12.18–The Lady of the Rivers

I am such a huge fan of Philippa Gregory. I just think she is the bee’s knees.  The Lady of the Rivers is the third book in The Cousins’ War series, which follows the War of the Roses. This novel is the prequel to The White Queen–the first of the series.

Jacquetta is a descendant of Melusina, a river goddess, and therefore possesses special gifts–namely the second sight.  An early experience with Joan of Arc and her untimely demise gives Jacquetta a life-long fear of using these gifts, though she is occasionally ordered by her sovereign to do so.  Her marriage to the Duke of Bedford and her early widowhood yield her great privilege throughout her life, but also put her in great danger as England’s political cauldron boils over into chaos.  Standing by her side through all of these troubles is her second husband Richard Woodville, who she married for love, and her innumerable children.

Philippa Gregory does extensive research on all of her novels and this one is no exception.  Jacquetta was a real woman whose life occurred right at the beginning of the War of the Roses. Gregory became fascinated by this relatively overlooked woman and expounded on her story.  As ever, I am astounded by Gregory and her capacity for creating beautiful stories out of minor characters from history.  Jacquetta is an easy heroine to love.  She does all she can to protect her husband and children during this dangerous period in English history.  She is a close friend and confidant of Margaret of Anjou, the wife of King Henry VI.  Henry comes to the throne as a boy and never quite becomes a man. He is always naive, and Margaret is no help in that vein.  Jacquetta and Richard attempt to herd them in the right direction, but the monarchs’ petty quarrels with the Duke of York evolve into all out war within their lifetime.  Jacquetta, thrust very close to the throne by circumstance and some family meddling is caught in a vise from which she cannot escape.  Her instinct for self-preservation and diplomacy make her one of the most admirable women in the court of Gregory’s creation.  She is gentle and loving to her husband and children, and sweet to a fault with the queen.  The fact that she’s descended from a goddess and possesses supernatural powers is just a bonus.

The love between Richard and Jacquetta had me burning with envy throughout the entire novel.  As with Gregory’s other books, The Lady of the Rivers spans a very long period of time–from Jacquetta’s childhood to her twilight years.  Richard loves Jacquetta from the moment he sees her as his lord the Duke’s new bride until his death decades later. Though they spend much of their life apart, their passion never fades and neither of them strays from the other.  Each time they are separated, Jacquetta is frantic for his safety, and they fall into each others’ arms like young lovers on his return, even after she has borne him 14 children (ouch!).  In a genre in which it seems like everyone sleeps with everyone (at least according to our favorite juicy historical fiction) it is really refreshing to read about a couple that is still happily devoted to one another.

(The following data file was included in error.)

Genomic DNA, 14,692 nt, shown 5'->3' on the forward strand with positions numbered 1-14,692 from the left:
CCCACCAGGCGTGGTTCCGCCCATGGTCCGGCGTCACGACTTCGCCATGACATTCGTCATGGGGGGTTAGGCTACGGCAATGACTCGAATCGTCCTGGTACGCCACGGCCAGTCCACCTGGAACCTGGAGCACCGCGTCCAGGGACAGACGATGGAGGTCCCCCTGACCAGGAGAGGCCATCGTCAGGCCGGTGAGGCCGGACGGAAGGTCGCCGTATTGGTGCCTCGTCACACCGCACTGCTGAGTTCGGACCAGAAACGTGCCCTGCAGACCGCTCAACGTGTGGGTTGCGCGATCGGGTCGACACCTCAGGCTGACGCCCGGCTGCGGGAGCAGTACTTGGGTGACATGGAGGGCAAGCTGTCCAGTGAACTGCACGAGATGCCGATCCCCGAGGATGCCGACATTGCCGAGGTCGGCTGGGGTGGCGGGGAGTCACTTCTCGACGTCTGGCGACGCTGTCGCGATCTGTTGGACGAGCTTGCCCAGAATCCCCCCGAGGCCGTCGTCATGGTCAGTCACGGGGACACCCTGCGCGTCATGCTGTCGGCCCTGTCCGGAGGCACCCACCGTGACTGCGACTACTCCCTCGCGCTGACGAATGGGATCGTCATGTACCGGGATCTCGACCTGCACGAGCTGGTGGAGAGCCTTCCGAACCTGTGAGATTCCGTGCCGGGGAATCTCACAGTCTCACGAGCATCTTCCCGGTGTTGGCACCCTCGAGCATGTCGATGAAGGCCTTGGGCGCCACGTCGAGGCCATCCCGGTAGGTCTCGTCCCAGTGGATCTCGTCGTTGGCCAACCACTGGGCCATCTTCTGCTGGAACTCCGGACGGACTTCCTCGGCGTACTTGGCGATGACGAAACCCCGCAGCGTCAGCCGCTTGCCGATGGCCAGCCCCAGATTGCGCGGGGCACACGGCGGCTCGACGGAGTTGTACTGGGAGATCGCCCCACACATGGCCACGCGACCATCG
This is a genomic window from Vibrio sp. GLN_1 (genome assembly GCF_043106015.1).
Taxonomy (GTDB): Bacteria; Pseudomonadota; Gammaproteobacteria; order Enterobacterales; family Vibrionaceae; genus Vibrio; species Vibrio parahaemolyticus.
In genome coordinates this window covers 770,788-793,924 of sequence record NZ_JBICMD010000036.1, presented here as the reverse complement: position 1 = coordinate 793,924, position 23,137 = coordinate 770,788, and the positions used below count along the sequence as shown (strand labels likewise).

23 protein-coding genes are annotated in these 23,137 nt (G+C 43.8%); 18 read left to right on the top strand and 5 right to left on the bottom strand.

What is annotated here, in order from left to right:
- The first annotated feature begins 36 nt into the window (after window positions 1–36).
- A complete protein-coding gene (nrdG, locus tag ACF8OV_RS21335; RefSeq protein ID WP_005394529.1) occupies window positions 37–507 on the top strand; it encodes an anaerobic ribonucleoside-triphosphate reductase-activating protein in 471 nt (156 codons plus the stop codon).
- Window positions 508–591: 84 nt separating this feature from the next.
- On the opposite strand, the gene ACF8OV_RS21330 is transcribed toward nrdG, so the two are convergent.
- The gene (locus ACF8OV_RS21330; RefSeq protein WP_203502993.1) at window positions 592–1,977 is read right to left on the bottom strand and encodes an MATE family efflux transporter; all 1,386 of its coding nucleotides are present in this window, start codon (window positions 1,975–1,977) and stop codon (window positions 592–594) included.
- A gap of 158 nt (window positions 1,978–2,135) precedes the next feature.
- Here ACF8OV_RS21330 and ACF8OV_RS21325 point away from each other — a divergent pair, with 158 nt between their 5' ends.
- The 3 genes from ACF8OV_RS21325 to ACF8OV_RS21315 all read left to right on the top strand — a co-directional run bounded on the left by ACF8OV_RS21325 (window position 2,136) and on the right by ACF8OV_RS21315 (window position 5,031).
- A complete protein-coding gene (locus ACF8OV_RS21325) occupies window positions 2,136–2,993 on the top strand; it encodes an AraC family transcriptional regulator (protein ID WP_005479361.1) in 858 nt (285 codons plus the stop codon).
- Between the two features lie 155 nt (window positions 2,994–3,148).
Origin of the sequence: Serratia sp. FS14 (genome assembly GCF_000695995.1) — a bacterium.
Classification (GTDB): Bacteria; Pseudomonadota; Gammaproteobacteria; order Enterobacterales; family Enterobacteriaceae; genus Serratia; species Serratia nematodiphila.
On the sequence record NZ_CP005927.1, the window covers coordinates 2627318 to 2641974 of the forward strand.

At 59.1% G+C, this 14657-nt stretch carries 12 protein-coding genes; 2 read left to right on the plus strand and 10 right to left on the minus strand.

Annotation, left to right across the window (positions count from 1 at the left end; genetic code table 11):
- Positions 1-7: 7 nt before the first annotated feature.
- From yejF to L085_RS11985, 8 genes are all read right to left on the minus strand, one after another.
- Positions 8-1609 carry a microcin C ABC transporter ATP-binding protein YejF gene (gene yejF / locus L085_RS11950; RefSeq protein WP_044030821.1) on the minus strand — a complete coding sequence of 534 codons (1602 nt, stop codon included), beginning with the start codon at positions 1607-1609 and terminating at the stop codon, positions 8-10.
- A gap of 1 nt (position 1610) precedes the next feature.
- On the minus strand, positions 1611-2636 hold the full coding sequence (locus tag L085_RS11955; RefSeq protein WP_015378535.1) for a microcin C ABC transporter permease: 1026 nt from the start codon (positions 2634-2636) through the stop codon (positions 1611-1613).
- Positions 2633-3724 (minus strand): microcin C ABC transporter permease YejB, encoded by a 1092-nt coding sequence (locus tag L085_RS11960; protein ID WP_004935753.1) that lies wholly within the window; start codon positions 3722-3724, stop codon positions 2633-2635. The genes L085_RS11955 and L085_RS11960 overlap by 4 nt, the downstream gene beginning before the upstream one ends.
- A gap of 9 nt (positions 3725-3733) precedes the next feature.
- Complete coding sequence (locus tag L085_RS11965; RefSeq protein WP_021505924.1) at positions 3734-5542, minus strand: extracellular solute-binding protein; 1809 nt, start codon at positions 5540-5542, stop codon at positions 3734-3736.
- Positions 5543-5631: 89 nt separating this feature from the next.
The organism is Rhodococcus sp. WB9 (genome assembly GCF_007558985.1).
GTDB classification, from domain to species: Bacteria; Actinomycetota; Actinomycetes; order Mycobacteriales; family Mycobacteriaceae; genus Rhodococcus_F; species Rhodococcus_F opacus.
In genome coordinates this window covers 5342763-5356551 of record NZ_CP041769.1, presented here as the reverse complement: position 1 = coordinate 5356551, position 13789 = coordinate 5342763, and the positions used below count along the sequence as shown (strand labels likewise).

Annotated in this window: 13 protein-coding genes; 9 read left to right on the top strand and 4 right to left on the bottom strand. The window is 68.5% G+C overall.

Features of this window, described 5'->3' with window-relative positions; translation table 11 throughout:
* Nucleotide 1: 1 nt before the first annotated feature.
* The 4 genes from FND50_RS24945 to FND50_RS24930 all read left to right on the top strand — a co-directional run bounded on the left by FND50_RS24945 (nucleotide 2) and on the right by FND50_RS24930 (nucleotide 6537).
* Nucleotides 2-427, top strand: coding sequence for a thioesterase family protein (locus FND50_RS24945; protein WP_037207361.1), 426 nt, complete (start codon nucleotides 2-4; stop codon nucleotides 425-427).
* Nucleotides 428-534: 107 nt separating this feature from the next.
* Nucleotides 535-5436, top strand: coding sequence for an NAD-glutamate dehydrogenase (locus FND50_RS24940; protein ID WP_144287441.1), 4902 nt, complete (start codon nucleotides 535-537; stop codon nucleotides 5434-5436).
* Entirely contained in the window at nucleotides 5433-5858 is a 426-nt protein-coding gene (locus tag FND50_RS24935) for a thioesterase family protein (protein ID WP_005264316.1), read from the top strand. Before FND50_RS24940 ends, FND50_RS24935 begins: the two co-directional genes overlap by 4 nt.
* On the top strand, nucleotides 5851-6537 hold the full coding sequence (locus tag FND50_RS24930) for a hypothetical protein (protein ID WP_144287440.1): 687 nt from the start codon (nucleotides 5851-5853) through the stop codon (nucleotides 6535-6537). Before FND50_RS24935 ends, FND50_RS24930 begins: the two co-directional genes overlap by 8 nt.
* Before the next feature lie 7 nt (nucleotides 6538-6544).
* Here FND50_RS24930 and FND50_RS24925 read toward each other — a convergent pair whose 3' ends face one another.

Gregory’s novels can sometimes be a bit repetitive, especially in this time period.  She does a lot of jumping forward in time, and skims over events that she deems less important to her stories.  During this war, the power switches sides a lot, and everyone accuses everyone else of treason.  Though a lot of people cry foul on each other and it can seem rather trivial and petty, Gregory does a fine job of reminding the reader that this situation is constantly life-and-death for Jacquetta and her family.  It adds tension to the story and keeps the reader engaged despite the repetition.

This is by far one of my favorite Philippa Gregory novels.  Though I try not to read books in a series right next to each other, I may have to go pick up The Kingmaker’s Daughter, just because this novel left me craving more of her writing style.  Definitely read it!

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12.17–A Clash of Kings

This novel, in case you don’t know, is the second in the A Song of Ice and Fire series by George R. R. Martin.  By no means as interesting as the first, much of it feels rather like filler.  It takes a very long while for the events to get moving. For a novel that’s 969 pages long, reading through 400 pages in which mostly nothing happens is pretty difficult.  Still, the events of the latter half of the novel make pushing through the first part worth it, and I very much look forward to starting the next novel.

As ever, the story of the Seven Kingdoms is told from multiple third-person points of view, following a large number of different characters.  One of the most frustrating things about this series is the sheer number of characters (I believe I read somewhere that throughout the series of five books so far there are over 1,000 named characters).  Their names are unusual and some of them are very similar, making it extremely difficult to keep track of everyone.  At times I only followed the story based on some vague concept of a person’s character–this man is bad, this woman is benevolent, this man can’t be trusted, this one can be bought for gold–instead of attempting to memorize all the names. It helps to read the appendix at the back, and keep referring to it as the novel progresses.